DALLAS -- An elephant rescued from the southern African nation of Swaziland has given birth to a baby at the Dallas Zoo.
The zoo issued a statement Tuesday announcing the May 14 birth of the male calf. The calf doesn't yet have a name. He weighs 175 pounds, stands about 3 feet tall and has a trunk just over a foot long.
"We're totally blown away by what happened," said Dallas Zoo president and CEO Gregg Hudson to CBS Dallas-Fort Worth.
The zoo says the infant's weight at birth was at the low end of the 150-to-300-pound range expected for healthy newborn African elephant. That was blamed on food scarcity in the mother's homeland, where a severe drought made food scarce.
"This really validates why it was so important we get them here," said Hudson. "Because we provided food and water for those animals for the last six months of her pregnancy. Without that, that animal wouldn't have survived in the conditions that they would have been born into."
But, the drought wasn't the only challenge standing in the way of the newborn's arrival.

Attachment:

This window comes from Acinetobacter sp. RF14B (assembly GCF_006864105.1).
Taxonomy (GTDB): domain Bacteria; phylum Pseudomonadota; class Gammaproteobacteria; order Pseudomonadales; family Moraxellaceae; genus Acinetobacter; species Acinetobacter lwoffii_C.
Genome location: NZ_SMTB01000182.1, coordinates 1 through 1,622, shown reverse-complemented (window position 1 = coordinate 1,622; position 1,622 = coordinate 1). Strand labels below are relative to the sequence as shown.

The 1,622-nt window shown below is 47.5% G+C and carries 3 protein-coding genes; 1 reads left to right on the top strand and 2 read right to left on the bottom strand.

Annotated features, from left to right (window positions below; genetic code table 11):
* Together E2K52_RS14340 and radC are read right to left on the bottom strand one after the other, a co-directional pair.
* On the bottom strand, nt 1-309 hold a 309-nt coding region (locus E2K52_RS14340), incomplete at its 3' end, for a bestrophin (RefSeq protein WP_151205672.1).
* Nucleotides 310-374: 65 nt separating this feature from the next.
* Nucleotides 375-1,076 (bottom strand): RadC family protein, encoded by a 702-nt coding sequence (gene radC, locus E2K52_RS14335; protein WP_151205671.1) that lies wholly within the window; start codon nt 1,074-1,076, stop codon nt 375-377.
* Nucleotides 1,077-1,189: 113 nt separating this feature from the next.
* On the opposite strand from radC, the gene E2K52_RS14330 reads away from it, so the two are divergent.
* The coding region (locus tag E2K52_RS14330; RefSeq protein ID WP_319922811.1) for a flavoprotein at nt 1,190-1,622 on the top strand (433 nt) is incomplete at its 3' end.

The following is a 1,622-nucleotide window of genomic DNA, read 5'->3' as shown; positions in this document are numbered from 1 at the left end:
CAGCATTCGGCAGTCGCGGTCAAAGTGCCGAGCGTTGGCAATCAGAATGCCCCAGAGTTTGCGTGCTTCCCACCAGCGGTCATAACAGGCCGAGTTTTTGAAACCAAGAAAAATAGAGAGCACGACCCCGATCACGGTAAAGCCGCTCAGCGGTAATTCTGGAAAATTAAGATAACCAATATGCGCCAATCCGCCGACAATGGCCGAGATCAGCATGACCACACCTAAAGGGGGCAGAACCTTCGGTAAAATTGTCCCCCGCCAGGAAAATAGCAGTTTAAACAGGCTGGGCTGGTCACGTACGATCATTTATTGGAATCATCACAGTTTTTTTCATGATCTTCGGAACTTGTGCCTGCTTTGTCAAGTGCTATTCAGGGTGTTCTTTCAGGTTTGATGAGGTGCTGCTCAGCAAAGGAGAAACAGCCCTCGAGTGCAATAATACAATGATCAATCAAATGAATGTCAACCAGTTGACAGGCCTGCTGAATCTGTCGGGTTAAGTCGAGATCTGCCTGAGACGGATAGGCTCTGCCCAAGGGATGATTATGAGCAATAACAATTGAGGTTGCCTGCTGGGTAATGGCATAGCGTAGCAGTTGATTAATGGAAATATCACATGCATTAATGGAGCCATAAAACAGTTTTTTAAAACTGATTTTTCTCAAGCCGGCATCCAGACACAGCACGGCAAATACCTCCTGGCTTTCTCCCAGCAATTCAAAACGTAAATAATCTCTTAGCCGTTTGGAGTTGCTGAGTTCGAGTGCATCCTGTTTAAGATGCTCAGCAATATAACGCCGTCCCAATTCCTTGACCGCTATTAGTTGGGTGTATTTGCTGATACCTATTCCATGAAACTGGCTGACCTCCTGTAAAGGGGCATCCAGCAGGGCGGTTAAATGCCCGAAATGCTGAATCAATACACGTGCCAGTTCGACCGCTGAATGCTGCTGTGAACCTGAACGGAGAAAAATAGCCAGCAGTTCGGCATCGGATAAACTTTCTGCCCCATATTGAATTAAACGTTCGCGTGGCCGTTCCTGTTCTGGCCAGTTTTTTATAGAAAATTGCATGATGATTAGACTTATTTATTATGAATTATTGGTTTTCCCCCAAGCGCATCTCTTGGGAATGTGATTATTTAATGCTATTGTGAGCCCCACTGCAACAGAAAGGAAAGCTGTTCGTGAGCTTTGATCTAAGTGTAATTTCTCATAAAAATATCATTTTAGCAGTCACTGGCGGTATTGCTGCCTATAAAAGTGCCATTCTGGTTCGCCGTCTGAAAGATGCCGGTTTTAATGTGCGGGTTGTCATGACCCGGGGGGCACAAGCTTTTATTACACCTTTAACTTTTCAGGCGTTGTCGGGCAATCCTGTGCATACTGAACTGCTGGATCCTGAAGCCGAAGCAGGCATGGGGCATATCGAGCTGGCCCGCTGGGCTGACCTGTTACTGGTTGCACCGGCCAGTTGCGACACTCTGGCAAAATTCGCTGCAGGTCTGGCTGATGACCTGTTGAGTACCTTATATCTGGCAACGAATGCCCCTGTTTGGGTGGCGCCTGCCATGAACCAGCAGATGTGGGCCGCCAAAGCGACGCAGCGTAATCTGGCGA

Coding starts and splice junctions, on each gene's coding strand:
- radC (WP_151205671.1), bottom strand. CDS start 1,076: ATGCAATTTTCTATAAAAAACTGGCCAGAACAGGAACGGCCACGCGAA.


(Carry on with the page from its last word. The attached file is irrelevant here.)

"Male elephants in Swaziland [national park] had been vasectomized," added Hudson. "He beat a lot of odds, conditions they were in... and all the things they had to go through, this little guy is coming through a lot to get here."
Zoo staffers told CBS Dallas-Fort Worth that mom and baby are doing well. They will remain in isolation in a special nursery in the quarantine barn to give them time to bond. Still, even at 150 pounds, experts said that's on the small side for elephants.
The mother, Mlilo, was pregnant when the group of five elephants arrived earlier this year. Friends of Animals had sued to stop the proposed importation. That suit is pending.